I have to admit that I sometimes enjoy judging books by their cover. I like reading the covers of the trashiest novels, from the ripping romances, to the ludicrous science fiction and fantasy books that get churned out. I especially like trashy political thrillers. Even fairly good books with a fan base offer interest, and I manage to follow some series vicariously. I know that Jack Ryan is the President of the United States, for instance, even though I’ve only ever read Tom Clancy’s Hunt for Red October. There is an art to back cover blurbs, and the trashiest novels sometimes have the best ones, as the back cover blurb authors try desperately to sell the poor, unfortunate book they’re printed on.
For this reason, whenever I head to Goodwill, I often park myself down in the books’ section. Because the only thing better than back cover blurbs for trashy novels is back cover blurbs for trashy novels written in the 1970s.
Anyway, I like to read these blurbs and, in some series, I’m able to follow the narrative vicariously through them. So, I’m interested in what’s happened to that one-trick-pony, Mr. Harry Turtledove. He’s the science-fiction author that took the old chestnut (“what if the South had won the Civil War?”) and beat it into the ground (several novels pushing the timeline from the 1880s to the 1930s). The last novel, Victorious Opposition gave the Confederate States of America a fascist dictator named Jake Featherstone who is obviously going to become this timeline’s Hitler (Germany won WWI in this timeline, thanks to the United States, and so is not governed by a Nazi regime). Everybody’s rushing headlong into war, and all would be revealed in the new novel, Return Engagement, to debut in hardcover in May 2004.
It is now September 2004, and there’s no sign of the new Harry Turtledove novel.
Has he been distracted by his other alternate history books? (What if Rome never fell? What if Spain conquered England? What if the Second World War had broken off due to an alien invasion? What if they fought World War I with magic and dragons?) I mean, I don’t intend to read the book other than its back cover (and perhaps a few pages within, to chuckle at the prose), but this sudden silence after approaching this obvious crescendo is a little unnerving. What gives?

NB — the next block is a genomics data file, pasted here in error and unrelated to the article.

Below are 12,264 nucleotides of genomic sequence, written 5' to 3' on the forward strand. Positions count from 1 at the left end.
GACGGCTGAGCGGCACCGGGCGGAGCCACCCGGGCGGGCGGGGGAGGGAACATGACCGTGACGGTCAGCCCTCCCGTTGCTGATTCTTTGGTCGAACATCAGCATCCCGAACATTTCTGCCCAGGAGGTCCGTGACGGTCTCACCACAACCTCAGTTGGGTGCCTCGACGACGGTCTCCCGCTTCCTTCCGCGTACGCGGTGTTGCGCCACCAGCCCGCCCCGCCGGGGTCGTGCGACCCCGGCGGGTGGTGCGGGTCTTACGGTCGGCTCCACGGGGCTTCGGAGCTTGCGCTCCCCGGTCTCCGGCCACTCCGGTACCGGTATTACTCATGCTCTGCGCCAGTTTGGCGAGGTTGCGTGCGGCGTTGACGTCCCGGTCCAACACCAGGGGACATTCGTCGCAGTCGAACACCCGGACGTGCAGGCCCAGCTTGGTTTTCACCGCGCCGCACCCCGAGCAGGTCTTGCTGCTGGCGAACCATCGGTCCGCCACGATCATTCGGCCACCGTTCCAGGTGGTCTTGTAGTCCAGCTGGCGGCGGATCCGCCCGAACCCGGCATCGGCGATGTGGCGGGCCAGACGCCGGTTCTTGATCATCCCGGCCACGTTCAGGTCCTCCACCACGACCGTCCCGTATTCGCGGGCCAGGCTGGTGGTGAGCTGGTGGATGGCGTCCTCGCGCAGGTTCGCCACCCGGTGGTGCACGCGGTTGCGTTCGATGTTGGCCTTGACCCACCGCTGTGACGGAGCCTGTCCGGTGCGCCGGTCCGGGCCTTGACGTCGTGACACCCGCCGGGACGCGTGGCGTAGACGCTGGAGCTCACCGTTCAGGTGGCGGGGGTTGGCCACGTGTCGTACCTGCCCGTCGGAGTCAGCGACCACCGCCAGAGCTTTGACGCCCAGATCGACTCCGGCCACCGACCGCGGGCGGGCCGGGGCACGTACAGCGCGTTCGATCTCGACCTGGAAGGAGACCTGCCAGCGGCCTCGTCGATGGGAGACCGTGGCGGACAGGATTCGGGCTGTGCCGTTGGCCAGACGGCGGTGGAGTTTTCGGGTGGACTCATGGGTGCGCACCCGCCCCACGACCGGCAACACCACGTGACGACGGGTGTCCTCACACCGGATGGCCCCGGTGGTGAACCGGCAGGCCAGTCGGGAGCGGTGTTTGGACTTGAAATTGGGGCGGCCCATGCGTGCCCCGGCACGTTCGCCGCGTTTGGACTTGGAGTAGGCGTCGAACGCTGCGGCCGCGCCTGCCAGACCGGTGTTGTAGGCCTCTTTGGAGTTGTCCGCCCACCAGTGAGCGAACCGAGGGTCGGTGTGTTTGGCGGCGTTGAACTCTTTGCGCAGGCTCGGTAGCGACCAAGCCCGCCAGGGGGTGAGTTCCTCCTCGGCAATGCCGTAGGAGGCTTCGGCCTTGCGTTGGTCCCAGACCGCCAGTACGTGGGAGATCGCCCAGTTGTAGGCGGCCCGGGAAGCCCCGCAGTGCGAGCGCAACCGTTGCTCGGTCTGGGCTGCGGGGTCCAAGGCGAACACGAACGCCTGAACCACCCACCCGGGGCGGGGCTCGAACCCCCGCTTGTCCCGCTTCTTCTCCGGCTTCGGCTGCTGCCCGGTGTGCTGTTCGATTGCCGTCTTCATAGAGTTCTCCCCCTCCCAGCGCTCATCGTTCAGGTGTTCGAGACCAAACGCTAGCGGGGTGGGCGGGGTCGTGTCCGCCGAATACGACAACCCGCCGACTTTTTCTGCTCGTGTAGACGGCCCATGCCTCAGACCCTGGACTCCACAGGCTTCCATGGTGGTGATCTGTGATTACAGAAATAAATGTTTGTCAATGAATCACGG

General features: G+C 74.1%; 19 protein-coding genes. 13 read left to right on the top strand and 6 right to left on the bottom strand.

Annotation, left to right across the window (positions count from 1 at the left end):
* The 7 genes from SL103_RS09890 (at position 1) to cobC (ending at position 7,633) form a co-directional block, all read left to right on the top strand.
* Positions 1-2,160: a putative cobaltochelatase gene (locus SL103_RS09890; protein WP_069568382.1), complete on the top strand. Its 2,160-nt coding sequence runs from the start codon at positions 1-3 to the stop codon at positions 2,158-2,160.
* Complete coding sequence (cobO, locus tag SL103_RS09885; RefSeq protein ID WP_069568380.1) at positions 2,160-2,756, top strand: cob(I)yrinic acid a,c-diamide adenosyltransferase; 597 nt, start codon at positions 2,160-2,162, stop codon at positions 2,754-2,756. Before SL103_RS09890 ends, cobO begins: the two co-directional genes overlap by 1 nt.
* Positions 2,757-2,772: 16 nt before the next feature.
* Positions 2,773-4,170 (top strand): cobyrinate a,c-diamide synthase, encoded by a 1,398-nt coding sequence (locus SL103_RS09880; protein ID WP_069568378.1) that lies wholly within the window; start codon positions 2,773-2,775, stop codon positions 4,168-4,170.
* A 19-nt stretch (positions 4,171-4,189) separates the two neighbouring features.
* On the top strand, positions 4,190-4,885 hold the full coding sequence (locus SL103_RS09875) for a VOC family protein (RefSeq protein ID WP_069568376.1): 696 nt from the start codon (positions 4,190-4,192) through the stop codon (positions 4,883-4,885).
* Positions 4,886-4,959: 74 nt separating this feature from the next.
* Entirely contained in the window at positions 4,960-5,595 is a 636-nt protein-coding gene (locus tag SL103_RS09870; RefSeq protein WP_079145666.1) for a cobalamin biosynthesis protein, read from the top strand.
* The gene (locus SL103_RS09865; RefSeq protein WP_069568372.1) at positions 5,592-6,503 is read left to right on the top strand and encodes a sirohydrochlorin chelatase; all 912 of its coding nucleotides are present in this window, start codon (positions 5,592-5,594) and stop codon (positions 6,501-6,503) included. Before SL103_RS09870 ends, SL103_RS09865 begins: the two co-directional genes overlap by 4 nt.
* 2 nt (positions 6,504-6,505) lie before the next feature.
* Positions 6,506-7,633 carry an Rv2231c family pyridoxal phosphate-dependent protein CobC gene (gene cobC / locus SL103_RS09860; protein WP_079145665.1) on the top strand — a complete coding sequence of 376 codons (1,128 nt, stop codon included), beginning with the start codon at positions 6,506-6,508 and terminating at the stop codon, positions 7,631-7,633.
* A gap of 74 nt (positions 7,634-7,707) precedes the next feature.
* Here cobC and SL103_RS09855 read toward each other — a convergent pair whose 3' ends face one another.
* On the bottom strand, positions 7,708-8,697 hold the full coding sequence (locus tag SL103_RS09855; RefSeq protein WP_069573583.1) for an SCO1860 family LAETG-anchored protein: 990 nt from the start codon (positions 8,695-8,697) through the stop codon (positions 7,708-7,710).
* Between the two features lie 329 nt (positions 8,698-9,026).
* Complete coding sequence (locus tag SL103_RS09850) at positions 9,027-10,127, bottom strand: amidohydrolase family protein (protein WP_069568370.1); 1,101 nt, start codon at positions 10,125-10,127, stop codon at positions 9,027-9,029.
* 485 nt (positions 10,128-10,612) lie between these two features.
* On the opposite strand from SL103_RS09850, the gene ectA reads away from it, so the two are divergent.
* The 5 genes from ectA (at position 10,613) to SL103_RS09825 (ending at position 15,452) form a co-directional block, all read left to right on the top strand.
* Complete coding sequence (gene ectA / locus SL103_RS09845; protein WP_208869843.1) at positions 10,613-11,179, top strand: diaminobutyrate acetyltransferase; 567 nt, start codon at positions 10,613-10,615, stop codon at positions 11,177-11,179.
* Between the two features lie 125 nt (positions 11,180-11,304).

Later: Ah, I see. Just a little delayed.
“First of a new trilogy”? Dear God.
On the other hand, Dan and I were going through this story’s alternate history. Germany a constitutional monarchy. England a weak power. Russia in Alaska and still ruled by the Tsar. The Japanese dominating the Pacific. Knowing Turtledove’s propensity for drawing parallels, Dan wondered which power would discover the atomic bomb first.
My prediction? Japan. Who would they use it against? The fascist south.
Erin is at the Winnipeg International Writers’ Festival. She left in an Airways Transit van at 5:15 a.m. Friday morning to catch an early Air Canada flight out of Pearson. She returns late Sunday night.
She’s already had her first panel discussion, one alongside George Bowering, Canada’s first Poet Lauriet. She has a reading on the main stage tonight.
I’ve heard from her; she’s enjoying Winnipeg, especially the walks down by the river. She’s having a great time at the hotel and the city reminds her very much of home.
If anybody happens to be in Winnipeg during this weekend, perhaps you should stop into the festival and say ‘hi!’.
Like We Said, Hurricanes are Unpredictable Things
Many of you have already seen the map of Florida with the storm tracks of Charley, Francis and Ivan skirting Democratic counties to strike Republican areas. Those tracks, however, were not the actual paths of the storm. In the words of this liberal blogger:
It would be a good analysis if the tracks of the hurricanes really followed Morris’ map. Unfortunately for his thesis, Ivan made landfall in Alabama, Charley exited the state in Flagler County, and Frances exited into the Gulf of Mexico in Pasco County. Still, it’s all in good fun, I guess …
I had to admit, they had me. It was one well drawn map